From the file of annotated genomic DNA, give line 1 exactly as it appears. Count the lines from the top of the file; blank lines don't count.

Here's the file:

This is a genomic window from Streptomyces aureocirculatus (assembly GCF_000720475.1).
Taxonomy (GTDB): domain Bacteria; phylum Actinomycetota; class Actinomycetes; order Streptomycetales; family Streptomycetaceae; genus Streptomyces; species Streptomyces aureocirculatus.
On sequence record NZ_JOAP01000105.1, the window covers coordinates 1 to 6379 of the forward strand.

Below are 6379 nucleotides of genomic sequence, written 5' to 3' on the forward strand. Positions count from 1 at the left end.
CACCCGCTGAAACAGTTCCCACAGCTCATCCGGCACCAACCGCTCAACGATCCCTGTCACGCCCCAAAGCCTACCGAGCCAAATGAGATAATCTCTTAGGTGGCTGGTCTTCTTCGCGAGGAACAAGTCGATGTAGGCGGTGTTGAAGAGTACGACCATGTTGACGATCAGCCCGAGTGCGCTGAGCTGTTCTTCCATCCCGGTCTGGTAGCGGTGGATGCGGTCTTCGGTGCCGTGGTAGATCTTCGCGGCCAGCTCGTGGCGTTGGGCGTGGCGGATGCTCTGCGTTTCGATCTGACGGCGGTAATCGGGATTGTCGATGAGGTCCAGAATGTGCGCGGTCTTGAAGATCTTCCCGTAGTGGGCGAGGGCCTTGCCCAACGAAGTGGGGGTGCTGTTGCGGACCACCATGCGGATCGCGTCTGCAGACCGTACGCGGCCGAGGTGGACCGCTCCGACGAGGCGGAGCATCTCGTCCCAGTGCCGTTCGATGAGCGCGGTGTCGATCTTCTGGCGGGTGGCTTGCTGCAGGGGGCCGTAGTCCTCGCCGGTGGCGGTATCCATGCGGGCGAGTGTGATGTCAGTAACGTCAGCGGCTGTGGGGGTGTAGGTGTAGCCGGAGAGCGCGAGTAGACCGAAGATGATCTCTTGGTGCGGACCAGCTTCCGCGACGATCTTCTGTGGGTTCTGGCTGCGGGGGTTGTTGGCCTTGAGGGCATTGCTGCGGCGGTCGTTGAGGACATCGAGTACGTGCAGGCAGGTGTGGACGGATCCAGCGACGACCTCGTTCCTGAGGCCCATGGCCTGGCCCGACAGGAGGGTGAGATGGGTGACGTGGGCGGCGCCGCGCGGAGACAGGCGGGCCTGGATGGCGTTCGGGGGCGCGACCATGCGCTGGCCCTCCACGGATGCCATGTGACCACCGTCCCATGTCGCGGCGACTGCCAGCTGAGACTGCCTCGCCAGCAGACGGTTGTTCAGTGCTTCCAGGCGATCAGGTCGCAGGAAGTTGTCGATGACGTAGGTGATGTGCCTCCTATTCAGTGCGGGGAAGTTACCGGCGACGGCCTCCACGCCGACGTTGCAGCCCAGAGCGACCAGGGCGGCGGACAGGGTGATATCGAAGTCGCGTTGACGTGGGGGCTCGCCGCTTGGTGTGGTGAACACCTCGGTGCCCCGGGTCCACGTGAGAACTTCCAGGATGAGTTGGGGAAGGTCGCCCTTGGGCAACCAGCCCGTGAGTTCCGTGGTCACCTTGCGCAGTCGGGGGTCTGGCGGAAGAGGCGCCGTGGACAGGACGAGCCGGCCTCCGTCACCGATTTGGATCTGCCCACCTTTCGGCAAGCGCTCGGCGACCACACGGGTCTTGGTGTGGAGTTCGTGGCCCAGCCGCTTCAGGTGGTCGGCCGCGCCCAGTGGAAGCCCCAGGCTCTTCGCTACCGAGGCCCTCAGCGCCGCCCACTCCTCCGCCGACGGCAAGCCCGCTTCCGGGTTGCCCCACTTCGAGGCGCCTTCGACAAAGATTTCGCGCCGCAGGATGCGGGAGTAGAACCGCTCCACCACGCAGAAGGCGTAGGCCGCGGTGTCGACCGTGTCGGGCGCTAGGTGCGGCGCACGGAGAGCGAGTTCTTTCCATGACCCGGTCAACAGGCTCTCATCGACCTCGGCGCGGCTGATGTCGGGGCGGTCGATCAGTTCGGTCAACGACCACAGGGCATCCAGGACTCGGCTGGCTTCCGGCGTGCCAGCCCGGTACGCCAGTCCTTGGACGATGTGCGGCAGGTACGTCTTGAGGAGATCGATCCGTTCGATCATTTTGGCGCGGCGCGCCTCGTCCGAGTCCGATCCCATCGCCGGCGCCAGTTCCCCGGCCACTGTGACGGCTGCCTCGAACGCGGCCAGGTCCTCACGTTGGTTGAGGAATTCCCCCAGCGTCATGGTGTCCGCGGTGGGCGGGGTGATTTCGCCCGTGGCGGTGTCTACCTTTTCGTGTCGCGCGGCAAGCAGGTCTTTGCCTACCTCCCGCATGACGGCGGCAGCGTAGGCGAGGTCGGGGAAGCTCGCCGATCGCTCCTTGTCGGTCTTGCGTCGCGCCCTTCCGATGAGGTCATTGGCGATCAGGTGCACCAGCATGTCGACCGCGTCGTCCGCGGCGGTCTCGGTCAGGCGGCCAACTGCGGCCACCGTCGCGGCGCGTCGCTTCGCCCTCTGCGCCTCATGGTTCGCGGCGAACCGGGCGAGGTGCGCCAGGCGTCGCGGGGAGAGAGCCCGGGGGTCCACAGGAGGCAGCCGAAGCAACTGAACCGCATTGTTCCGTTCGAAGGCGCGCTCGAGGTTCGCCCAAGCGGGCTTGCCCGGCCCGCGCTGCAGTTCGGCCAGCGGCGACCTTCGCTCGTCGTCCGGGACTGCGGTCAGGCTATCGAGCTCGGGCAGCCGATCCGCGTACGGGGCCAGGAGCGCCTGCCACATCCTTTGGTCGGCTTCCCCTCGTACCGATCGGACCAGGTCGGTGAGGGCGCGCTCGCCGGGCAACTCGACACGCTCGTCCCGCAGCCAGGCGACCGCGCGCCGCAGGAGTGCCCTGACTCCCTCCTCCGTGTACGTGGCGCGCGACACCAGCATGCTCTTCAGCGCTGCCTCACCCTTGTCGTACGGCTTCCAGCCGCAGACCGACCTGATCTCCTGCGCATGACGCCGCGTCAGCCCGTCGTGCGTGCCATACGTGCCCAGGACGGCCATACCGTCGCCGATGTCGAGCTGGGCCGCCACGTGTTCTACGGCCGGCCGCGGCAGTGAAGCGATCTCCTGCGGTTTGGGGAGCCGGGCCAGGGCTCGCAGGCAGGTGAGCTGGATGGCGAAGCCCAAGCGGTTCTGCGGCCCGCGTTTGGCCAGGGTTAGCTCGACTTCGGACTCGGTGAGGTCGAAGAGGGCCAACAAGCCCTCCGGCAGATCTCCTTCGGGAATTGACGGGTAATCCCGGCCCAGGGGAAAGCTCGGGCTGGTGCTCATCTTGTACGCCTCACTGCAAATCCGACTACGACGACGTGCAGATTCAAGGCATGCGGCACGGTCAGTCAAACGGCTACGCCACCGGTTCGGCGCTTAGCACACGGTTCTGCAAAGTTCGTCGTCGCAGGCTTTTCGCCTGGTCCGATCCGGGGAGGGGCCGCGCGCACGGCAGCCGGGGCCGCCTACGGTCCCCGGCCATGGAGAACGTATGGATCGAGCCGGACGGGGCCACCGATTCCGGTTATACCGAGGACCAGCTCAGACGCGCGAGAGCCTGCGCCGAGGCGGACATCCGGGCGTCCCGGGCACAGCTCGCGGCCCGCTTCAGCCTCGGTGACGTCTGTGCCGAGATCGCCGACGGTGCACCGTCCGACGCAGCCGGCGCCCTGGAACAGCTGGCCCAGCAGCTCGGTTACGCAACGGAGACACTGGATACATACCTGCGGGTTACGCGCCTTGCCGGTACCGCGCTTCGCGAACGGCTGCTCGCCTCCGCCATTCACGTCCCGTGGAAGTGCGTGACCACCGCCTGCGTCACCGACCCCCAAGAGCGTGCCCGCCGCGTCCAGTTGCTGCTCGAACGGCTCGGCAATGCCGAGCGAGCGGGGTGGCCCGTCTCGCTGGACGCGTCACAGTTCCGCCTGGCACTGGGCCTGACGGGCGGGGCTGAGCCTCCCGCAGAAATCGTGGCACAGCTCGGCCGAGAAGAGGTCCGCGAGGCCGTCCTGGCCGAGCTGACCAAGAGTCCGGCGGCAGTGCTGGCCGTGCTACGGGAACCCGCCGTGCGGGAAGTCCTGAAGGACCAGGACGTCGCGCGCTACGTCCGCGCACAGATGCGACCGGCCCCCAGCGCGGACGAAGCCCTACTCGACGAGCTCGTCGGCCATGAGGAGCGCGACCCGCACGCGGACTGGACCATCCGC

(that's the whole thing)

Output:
This is a genomic window from Streptomyces aureocirculatus (assembly GCF_000720475.1).